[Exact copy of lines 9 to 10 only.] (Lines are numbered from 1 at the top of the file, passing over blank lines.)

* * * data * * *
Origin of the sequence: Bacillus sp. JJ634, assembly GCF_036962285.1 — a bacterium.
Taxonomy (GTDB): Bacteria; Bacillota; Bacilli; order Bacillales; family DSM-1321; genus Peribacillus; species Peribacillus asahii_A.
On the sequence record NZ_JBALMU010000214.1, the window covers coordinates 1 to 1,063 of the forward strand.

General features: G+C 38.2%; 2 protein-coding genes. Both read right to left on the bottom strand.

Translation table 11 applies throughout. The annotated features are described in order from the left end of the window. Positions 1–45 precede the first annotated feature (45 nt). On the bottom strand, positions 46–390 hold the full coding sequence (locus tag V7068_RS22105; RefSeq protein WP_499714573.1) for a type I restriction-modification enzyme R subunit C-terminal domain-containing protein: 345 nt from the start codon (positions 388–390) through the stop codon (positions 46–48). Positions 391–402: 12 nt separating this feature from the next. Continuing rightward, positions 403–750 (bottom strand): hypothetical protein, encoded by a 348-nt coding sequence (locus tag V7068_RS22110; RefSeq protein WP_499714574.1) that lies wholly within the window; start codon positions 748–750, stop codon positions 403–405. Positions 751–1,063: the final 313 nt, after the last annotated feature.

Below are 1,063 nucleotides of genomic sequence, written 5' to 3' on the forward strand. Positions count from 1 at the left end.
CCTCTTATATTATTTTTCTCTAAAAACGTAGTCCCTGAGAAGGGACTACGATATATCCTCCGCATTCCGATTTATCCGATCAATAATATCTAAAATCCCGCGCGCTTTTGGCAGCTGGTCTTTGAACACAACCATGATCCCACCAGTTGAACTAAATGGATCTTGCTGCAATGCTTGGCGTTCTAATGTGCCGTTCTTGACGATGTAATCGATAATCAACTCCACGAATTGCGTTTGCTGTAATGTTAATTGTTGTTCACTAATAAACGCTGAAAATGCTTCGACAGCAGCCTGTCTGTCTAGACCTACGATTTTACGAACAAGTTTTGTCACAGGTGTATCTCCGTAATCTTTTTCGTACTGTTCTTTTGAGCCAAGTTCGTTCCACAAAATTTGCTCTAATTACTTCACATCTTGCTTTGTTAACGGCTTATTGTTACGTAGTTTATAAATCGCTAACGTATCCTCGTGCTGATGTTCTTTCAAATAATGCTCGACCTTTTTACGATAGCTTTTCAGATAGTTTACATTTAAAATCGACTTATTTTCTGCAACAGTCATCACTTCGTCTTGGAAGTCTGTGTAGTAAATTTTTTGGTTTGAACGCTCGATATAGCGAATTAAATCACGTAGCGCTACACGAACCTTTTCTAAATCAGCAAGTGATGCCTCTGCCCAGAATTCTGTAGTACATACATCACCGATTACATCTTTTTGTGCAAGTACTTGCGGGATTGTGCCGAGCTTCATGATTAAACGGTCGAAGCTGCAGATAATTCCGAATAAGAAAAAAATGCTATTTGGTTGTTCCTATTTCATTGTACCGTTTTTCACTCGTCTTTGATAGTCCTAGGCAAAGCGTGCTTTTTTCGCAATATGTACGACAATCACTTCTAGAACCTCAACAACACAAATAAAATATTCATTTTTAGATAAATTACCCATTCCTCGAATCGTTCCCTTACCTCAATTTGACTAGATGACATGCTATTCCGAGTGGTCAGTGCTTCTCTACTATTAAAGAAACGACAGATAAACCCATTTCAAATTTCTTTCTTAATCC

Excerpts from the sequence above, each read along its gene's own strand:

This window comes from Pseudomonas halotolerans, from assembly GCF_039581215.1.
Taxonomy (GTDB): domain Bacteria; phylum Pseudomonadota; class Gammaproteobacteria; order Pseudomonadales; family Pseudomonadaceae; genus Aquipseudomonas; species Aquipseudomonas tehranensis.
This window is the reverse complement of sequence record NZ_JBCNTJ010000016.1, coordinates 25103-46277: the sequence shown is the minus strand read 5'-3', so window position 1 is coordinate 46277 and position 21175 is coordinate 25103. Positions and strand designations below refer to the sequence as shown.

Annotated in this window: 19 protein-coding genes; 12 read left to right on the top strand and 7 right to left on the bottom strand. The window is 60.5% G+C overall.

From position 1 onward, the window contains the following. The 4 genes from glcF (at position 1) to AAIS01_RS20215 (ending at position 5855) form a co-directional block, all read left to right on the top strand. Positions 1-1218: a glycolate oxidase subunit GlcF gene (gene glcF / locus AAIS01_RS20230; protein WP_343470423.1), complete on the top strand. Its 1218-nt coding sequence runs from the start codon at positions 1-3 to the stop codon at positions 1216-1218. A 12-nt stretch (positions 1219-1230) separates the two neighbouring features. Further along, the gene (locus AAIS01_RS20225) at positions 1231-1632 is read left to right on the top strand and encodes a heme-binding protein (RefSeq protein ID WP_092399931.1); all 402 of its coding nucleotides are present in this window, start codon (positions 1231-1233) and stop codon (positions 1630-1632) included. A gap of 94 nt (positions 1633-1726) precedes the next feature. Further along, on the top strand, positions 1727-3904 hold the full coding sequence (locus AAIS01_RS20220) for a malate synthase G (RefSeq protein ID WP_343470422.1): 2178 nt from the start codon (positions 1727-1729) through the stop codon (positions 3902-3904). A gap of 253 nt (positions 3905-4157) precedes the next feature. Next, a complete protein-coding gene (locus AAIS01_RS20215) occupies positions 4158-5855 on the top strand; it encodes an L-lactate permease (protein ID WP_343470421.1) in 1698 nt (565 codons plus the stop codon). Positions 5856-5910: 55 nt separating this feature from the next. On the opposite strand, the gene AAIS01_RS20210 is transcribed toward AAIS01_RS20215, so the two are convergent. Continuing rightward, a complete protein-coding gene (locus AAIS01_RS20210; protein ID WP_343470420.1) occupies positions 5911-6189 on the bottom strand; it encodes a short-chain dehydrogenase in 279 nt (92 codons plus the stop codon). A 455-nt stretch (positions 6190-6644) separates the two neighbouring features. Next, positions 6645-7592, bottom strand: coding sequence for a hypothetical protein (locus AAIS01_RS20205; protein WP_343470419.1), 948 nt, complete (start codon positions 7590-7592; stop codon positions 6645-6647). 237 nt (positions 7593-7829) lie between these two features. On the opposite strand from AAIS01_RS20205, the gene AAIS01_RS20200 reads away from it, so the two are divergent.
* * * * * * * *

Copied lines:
This window comes from Pseudomonas halotolerans, from assembly GCF_039581215.1.
Taxonomy (GTDB): domain Bacteria; phylum Pseudomonadota; class Gammaproteobacteria; order Pseudomonadales; family Pseudomonadaceae; genus Aquipseudomonas; species Aquipseudomonas tehranensis.